Swedish Institute Turns 105, Celebrates its Alumni on the Frontline in NYC Hospitals


Century old school attributes its longevity to its hard-working graduates who make an impact in NYC hospitals and clinics everyday, especially during pandemic.

NEW YORK, NEW YORK, UNITED STATES, April 9, 2021 /EINPresswire.com/ — Celebrating its 105th anniversary this year, Swedish Institute College of Health Sciences in Manhattan attributes its longevity to the success of its alumni. During what has been arguably the most challenging year for healthcare workers in its history, Swedish Institute celebrates its graduates that have been working tirelessly during the pandemic in hospitals, clinics and medical spas throughout New York City.

Turning 105 this year, Swedish Institute is the longest running massage therapy school in the US. This century old NYC school has survived 2 pandemics – Spanish Influenza and COVID-19.

In 2012, the Institute added programs in Nursing, Medical Assistance and Surgical Technology to their curriculum. Producing hundreds of graduates in these health sciences, the Institute touts a high percentage of their students placing in healthcare jobs after graduating. Richard Gardner, Director of Career Services at Swedish Institute, reported 75% of their Medical Assistant graduates, 81% of their Nursing graduates, and 83% of their Surgical Technology graduates acquired jobs in hospitals or clinics.

“In our 105 year history, we are most proud of the fact that our graduates constantly get placed in NYC hospitals and other health care facilities,” says Gardner. “They continue to make a huge impact on NYC communities every day.”

Hillory Thorpe, Swedish Institute’s Dean of Nursing since 2012, notes how 90% of their nursing students come from the five NYC boroughs. According to Thorpe, the nursing graduates most often go on to work in NYC hospitals.

The following are Swedish Institute nursing graduates who have gone on to work in NYC healthcare facilities and have remained steadfast in their commitment to saving lives through the pandemic:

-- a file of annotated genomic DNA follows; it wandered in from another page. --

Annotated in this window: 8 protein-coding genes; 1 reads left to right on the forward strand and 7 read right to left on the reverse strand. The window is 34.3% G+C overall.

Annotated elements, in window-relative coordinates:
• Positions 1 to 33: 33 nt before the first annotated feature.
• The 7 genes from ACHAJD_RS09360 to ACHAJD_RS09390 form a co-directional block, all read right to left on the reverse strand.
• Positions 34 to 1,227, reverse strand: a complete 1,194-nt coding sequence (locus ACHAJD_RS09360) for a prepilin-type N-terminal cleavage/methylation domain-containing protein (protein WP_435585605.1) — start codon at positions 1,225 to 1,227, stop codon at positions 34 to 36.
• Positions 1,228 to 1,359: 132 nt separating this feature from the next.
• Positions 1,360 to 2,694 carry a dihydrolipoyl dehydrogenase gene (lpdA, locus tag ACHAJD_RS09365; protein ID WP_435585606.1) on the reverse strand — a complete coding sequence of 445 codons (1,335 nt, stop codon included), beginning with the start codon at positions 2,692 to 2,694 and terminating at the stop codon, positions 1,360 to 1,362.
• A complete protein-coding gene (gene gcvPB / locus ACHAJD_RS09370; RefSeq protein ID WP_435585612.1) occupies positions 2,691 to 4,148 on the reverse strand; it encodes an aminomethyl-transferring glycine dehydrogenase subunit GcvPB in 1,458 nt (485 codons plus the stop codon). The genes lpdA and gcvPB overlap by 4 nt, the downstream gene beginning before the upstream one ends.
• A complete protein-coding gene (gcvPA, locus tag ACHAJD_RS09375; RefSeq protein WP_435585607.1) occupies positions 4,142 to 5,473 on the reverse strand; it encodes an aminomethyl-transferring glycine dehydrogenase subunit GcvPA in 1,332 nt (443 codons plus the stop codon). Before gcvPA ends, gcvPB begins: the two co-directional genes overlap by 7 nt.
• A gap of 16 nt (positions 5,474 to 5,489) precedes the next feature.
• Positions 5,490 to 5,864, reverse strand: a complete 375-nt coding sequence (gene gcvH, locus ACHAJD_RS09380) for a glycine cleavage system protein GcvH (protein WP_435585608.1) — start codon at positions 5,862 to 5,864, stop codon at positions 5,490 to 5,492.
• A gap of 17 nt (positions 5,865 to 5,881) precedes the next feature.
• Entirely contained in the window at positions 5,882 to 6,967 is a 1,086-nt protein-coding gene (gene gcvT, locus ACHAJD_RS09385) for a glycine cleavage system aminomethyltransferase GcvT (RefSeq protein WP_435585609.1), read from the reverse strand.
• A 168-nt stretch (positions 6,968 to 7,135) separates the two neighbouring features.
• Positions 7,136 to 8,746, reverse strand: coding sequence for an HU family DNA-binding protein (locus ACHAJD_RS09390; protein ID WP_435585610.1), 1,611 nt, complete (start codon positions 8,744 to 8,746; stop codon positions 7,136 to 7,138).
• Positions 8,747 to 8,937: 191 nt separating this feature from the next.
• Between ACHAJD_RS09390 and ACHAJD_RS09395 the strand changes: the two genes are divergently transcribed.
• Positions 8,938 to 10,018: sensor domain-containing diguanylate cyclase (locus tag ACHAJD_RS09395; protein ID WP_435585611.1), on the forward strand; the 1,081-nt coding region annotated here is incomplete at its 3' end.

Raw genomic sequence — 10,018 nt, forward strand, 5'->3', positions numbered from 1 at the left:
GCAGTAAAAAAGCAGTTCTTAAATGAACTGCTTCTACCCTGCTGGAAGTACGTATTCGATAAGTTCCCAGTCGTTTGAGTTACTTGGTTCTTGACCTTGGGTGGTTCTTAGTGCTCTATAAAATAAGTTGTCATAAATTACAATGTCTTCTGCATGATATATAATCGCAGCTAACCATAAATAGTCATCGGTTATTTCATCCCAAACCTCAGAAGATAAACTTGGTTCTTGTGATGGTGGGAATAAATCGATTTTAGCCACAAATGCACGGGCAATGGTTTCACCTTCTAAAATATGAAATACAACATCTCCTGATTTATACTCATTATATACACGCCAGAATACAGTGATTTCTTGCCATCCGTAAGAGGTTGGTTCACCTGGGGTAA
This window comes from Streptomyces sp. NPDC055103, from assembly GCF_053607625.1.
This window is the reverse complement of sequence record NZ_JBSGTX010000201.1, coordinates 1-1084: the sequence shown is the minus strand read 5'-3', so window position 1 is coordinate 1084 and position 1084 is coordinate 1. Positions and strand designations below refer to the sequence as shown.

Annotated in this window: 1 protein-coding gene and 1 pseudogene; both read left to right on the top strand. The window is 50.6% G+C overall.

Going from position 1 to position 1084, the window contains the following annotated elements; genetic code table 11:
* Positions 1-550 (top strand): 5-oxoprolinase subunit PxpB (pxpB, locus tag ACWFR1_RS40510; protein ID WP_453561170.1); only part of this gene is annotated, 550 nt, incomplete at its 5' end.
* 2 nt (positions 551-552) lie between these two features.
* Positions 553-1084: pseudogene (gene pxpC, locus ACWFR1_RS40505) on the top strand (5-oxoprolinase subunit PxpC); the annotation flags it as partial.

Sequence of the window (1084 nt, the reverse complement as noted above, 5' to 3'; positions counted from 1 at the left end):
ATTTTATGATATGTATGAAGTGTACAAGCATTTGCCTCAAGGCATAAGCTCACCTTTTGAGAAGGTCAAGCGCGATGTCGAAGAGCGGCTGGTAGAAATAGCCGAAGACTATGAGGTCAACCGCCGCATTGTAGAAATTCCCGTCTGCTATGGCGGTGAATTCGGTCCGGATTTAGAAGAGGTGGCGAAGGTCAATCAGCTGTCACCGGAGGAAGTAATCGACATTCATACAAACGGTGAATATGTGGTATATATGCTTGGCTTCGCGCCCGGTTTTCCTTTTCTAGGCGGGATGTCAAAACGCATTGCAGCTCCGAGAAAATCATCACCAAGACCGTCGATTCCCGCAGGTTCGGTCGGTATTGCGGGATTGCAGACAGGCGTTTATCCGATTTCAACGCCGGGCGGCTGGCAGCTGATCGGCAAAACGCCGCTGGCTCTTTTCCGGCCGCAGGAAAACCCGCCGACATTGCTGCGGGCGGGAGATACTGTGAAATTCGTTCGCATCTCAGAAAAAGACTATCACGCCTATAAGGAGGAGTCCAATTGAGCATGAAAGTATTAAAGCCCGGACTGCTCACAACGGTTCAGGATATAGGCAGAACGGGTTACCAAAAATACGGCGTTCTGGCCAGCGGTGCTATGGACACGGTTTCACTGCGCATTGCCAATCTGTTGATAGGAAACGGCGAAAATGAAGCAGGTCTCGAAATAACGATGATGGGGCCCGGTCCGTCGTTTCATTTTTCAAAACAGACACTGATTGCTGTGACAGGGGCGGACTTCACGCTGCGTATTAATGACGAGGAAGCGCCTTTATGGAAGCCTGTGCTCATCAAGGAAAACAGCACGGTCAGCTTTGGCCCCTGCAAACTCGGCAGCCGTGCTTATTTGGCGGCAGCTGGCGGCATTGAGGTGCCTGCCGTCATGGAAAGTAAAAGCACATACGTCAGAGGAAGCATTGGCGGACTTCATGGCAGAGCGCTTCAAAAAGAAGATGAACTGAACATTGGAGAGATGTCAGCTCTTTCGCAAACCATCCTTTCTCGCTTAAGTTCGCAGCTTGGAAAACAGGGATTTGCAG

Dwayne Brown is one Swedish Institute graduate that has been impacting his own community, both in and out of the hospital. Since he graduated from the Swedish Institute Nursing program in 2018, Brown has been working as a Certified Critical Care Registered Nurse at Brookdale University Hospital Medical Center in Brooklyn. When the pandemic hit NYC, he consistently worked long hours, up to 20-24 hour shifts. On his time off, he would continue to work caring for his own family members and friends who had COVID. Brown says, “I wasn’t even resting on my day off, I was basically working seven days a week. Paid and unpaid.”

Bridges Jones, a Registered Nurse in the Med-Surg unit at Harlem Hospital and a 2016 graduate of Swedish Institute’s Nursing program, also had to work very long hours at the height of the pandemic. She noted the daily stress of the long shifts and navigating through the unknown causes and cure of the virus.

Agnes Alvarez, Manhattan-born and living in Harlem, works as a Registered Nurse in the Geriatric Comprehensive Care at Rikers Island. She was one of the first nursing cohorts at the Institute’s two-year nursing program. Working with the growing elderly population over 65 at Rikers, she saw several inmates inflicted with COVID, both symptomatic and asymptomatic. After their staff underwent a vigorous letter-writing campaign, they were able to get all of the inmates vaccinated, resulting in zero COVID illnesses in the past 6 months.

Weadly Jean, a 2018 graduate of Swedish Institute, currently works as a Nursing Supervisor for Meadow Park Rehab & Healthcare in Queens. He saw at least one patient a day succumb to COVID-19. As he describes, “It was a very surreal feeling being so close to death, and having interacted with almost every resident in our building, every loss was devastating.” At the end of the day, Jean says, “we will be able to look back at what we did and be proud of it.“

Michael Bottrill, President and CEO of Swedish Institute, says the demand for certified healthcare professionals continues to grow. Thus their enrollment at Swedish Institute continues to grow. In 2020, their enrollment shot up by 17% from 2019, and enrollment is up 6% so far in 2021.

Says Bottrill, “Healthcare is definitely an industry that is not going away. You could even call it pandemic-proof.”

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Beatrice Kimmel
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